‘Birdman’ star Edward Norton wonders why people think franchise films are taking over

10.13.14 3 years ago 5 Comments

After big festival bows at the Venice, Telluride and New York film festivals, Alejandro González Iñárritu's “Birdman” finally opens in limited release this week. Michael Keaton is well on his way into the awards spectrum this year, but his co-stars deserve some looks, too, and none more so than Edward Norton, whose mercurial method actor Mike Shiner lights up the screen every time he's on it, and might be the best thing he's done since “Fight Club” and “American History X.”

Norton's a pretty soft-spoken and thoughtful guy, but confident in his perspective. He has a reputation for taking a major part in the creative process when he can, and Shiner has that shade, too. You're free to consider that more or less than a footnote; the meta discussion around the film will continue to be as overstated or understated as it needs to be to fit this or that think piece. But it's part of the bedrock of the material regardless and is sort of the special sauce that adds an intangible spark.

Norton and I recently talked about that meta angle, working with Michael Keaton after growing up on “Night Shift” and a whole lot more. Plus: Can you believe it's been 15 years since “Fight Club” and the landmark film year of 1999? We talked about that, too. Read through the back and forth below for more.

“Birdman” opens in limited release Oct. 17.


HitFix: You're on fire in this thing. Your character has a sort of energy that's magnetic throughout. Was it difficult to stay “on,” given these long takes, or did shooting it that way actually help you maintain the energy?

Edward Norton: I would say definitely the latter of those. I actually, generally speaking, think most actors would agree that when you make a film in the “normal” way, which is to say very fragmented, you know, broken up into many alternative coverages of the same thing and scenes broken in half – there's an enormous challenge of concentration in that. It's almost what I would call the fundamental challenge of film acting, is, like, maintaining not only your concentration but also the through line of whatever you're playing, because it's so hard to get a sustained rhythm going, you know? And the way that Alejandro shot this film it just — whatever else it might have demanded in terms of more rehearsal or more preparatory work, in the actual doing of it there was so much more freedom to live into the fullness of the scenes and I thought that was wonderful.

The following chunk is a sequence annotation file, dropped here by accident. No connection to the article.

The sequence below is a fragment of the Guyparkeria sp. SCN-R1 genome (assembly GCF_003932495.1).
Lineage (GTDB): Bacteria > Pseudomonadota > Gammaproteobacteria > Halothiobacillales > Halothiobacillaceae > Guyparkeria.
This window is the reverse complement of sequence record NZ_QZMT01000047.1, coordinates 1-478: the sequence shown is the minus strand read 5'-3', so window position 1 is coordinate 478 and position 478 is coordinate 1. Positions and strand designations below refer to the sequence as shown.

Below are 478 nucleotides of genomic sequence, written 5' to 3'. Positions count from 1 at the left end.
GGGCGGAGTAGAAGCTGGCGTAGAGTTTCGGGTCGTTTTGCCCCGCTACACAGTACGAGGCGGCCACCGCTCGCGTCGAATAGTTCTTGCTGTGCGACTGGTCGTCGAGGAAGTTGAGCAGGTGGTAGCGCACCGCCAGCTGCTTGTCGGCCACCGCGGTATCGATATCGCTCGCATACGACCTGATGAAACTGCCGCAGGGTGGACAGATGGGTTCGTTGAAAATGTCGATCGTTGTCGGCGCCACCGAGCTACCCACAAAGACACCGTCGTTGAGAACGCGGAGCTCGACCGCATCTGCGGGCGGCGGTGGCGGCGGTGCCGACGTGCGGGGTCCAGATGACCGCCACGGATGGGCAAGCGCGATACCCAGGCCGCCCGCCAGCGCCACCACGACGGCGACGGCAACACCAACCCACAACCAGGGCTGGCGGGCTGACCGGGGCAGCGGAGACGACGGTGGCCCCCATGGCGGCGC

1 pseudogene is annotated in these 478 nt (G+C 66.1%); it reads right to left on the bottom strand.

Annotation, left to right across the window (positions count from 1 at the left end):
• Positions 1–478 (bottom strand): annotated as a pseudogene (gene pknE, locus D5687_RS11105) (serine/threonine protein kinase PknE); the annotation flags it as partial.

Have you been looking for something like this lately? Not specifically this, but just something that sort of felt like it didn't have a safety net?

I don't think anyone can say they were looking for this because it's such an audacious and original idea flowing very specifically from Alejandro. I think that as a general statement, yeah, you know, these types of things are – not to overstate it – but they're sort of the types of projects that, when you get into this whole enterprise of making movies and stuff – I mean I guess there are some people who do it for different reasons but if you're drawn to films by the experiences you had when you were younger seeing films that had a huge impact on you or were just wildly creative or, you know, opened up your sense of how film could be bent as a form of expression, then when you hope and aspire to do some things that kind of reach for that same standard. So it's just delightful when things come along.

Actors are both sort of trapped within a certain lack of autonomy – because if you're just acting in something, a lot of the authorship of it is coming from others – and yet at the same time we get to move through more things, you know, change our skin and jump into different sorts of projects more fluidly. And I don't think anybody can expect everything you do is going to be of the same caliber. But you do hope that if you're careful with your choices and if you cultivate it, at least a few times here and there you can have the opportunity to get engaged in something that's really special and, not to say groundbreaking, but at least it's original and substantive and all the best things. And so I've been lucky over the years to work with people on a lot of things that fit that, but I'm always delighted when someone comes along like Alejandro with a great, great, great, great, very, very creatively bold idea and says, “You know, I'd love you to dive into this.”

How well did you think the film captured the theater environment?

It's actually somewhat amazing to me that these four guys, none of whom are what I'd call native New Yorker theater people – they nailed so much of it. Actually, I'm still mystified by how well they captured it.